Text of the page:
Are you thinking about investing for the first time? Our guide takes you through some of the basics, then outlines how our tools can help along the way
Our website offers information about investing and saving, but not personal advice. If you're not sure which investments are right for you, please speak to a qualified financial adviser.
The value of investments, and the income from them, can go down as well as up, so you may get back less than you invest.
You can invest in almost anything but the most common investments are:
There are also more niche options which may require more analysis and technical knowledge, such as:
Before deciding to invest, you’ll need to review your finances. Everyone’s situation is different but here are some key things to think about.
If you have any outstanding personal debt such as a personal loan, credit card, or car loan, you should work towards paying these off before you think about investing. Paying off a loan is like a risk-free investment – if you have a credit card debt which is charged at 17%, you are getting a guaranteed risk-free 17% return when paying it off, which any right minded investor would jump at!
If you have a mortgage and are on a higher interest rate, you should focus on paying off the loan until you can either re-finance at a lower rate or it is paid off entirely.
You want to always have some cash on hand for emergencies. A good rule of thumb is to have enough to cover between 3 and 6-months expenses assuming you have no income.
In terms of how much you can invest, it again comes down to your personal finances. You can invest with a lump sum, or by setting up a regular monthly plan. In general we prefer the latter, as it can help budgeting knowing that a portion of your monthly income is automatically being invested.
Remember that when investing you should think of it as locking away the money for the longer term, in general at least a five-year period.
Everyone’s financial circumstances are unique and so there is no one-size fits all approach to investing.
We have developed tools which aim to demonstrate some key financial concepts and strategies to be aware of when investing.
The first is the Asset allocation tool – which shows you some of the key concepts involved in picking which types of investment (e.g. shares or bonds) should go into your portfolio and how much of each type (e.g. 50% shares 50% bonds).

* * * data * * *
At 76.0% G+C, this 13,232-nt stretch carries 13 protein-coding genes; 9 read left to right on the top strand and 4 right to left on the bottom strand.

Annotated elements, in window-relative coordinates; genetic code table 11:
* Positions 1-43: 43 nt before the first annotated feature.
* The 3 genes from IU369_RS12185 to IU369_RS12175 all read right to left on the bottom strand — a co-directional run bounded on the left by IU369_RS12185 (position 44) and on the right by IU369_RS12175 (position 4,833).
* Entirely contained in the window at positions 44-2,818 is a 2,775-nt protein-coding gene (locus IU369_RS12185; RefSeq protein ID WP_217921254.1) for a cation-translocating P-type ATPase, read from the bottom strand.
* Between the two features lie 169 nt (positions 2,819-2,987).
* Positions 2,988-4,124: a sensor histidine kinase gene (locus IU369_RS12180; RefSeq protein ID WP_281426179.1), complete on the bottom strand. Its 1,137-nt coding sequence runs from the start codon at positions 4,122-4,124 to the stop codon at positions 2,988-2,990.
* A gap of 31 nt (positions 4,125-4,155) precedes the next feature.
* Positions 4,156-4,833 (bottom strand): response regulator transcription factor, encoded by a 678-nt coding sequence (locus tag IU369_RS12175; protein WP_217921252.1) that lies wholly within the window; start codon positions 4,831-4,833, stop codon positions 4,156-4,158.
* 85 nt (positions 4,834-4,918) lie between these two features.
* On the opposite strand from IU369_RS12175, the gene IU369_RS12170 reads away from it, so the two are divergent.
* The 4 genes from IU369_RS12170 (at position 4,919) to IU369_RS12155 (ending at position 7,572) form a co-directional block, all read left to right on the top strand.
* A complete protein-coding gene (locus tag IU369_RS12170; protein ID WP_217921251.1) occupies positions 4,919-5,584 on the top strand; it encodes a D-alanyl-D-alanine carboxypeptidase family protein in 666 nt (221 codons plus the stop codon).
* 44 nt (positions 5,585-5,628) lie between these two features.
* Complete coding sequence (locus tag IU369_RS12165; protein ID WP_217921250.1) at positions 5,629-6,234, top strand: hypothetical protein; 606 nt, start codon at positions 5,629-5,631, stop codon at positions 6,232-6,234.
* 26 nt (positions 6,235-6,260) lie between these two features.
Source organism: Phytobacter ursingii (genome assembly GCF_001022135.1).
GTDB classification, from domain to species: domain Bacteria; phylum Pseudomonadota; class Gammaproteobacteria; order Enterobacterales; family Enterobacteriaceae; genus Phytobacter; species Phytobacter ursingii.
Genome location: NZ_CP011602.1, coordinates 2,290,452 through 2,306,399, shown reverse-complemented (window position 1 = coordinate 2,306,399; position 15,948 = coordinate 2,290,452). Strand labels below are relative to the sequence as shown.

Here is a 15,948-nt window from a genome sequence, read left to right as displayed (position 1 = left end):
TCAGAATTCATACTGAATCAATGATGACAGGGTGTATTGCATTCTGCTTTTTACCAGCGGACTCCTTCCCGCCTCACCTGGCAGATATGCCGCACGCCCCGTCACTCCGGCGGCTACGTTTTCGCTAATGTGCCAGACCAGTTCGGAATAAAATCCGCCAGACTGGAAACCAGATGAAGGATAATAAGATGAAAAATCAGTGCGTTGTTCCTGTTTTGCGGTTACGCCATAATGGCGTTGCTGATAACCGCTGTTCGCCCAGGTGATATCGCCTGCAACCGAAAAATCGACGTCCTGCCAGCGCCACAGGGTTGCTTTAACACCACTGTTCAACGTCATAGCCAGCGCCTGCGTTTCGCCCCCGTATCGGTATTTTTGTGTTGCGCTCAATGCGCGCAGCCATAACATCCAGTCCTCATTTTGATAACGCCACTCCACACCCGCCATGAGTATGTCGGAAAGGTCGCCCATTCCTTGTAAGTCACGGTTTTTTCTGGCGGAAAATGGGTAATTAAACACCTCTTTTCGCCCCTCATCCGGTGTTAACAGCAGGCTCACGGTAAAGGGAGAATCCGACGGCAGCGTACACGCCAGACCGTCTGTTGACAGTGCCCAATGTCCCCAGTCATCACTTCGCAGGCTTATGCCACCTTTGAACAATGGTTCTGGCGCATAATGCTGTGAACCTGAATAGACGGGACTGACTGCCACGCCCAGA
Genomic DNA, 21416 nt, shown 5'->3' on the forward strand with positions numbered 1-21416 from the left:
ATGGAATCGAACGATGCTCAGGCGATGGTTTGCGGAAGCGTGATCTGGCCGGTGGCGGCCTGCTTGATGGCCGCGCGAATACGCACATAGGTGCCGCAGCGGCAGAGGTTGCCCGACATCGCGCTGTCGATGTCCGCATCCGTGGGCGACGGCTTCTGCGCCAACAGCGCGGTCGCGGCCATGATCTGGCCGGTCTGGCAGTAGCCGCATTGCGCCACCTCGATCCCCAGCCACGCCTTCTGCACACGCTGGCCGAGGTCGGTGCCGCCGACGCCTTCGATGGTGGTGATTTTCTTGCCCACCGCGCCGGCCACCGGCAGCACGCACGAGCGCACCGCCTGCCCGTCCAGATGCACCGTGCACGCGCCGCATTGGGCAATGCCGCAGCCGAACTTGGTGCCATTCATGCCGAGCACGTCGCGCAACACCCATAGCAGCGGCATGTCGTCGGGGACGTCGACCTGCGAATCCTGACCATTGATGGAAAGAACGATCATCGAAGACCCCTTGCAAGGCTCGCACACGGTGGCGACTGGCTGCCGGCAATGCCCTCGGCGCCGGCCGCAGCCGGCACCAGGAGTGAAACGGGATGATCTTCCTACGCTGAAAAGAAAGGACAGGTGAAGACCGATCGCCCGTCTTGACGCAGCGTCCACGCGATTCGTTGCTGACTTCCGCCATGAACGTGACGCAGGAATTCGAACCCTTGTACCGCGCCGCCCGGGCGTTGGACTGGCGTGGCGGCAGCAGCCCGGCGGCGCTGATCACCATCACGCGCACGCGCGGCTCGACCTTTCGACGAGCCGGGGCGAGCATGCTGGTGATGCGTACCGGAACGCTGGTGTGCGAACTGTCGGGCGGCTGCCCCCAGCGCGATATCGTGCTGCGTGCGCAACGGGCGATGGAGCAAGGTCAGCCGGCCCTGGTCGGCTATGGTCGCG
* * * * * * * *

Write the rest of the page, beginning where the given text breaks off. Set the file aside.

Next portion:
Research has shown that, if you have a diversified portfolio, the vast majority of your performance (in terms of volatility and returns you earn) is traced back to your asset allocation, with the selection of individual shares or bonds within each category being secondary and having far less impact.
The tool demonstrates some well-established financial principles to be aware of when thinking about your asset allocation, they are:
Which investment types might be right for you
When it comes to investing in shares or bonds we think index tracker funds are the obvious choice for most people vs share selection or actively managed funds. They have generally outperformed their actively managed counterpart over the long term due to lower fund charges, and share selection is too lengthy a process with investors needing to decide on at least 20 different shares to diversify their portfolio in the way a fund can instantly.
Remember that even though differences in fund charges can seem small they have a huge impact on overall performance over long investment periods.
When it comes to picking index funds there are some things to consider:
Find share indexes
Search for ESG, geography and more
Find bond indexes
Search for bond type, geography and more
A lot of online investing platforms publish free research on market trends and specific shares (if you don't have a investing platform yet we cover that below).
The easiest and cheapest way to invest is online via an online dealing platform.
A platform will set up the ‘nominee account’ and hold the shares on your behalf, so you do not have to deal with any additional paperwork. You are still the legal owner of any shares or bonds you buy, but your name will not appear on the company’s share register.
Everyone in the UK over 18 has an annual £20,000 tax free interest ISA allowance (for the 2020/21 tax year, ending 5 April 2021) meaning that any interest or gains are not subject to income tax. You can use all of this in an investment ISA, or you can split it across the range of different ISAs available (e.g. cash ISAs).
If you've invested more than your annual ISA allowance you can use a share dealing account but remember this comes with no tax benefits.
Compare ISA platform fees and features
Share dealing accounts
Compare share dealing platform fees and features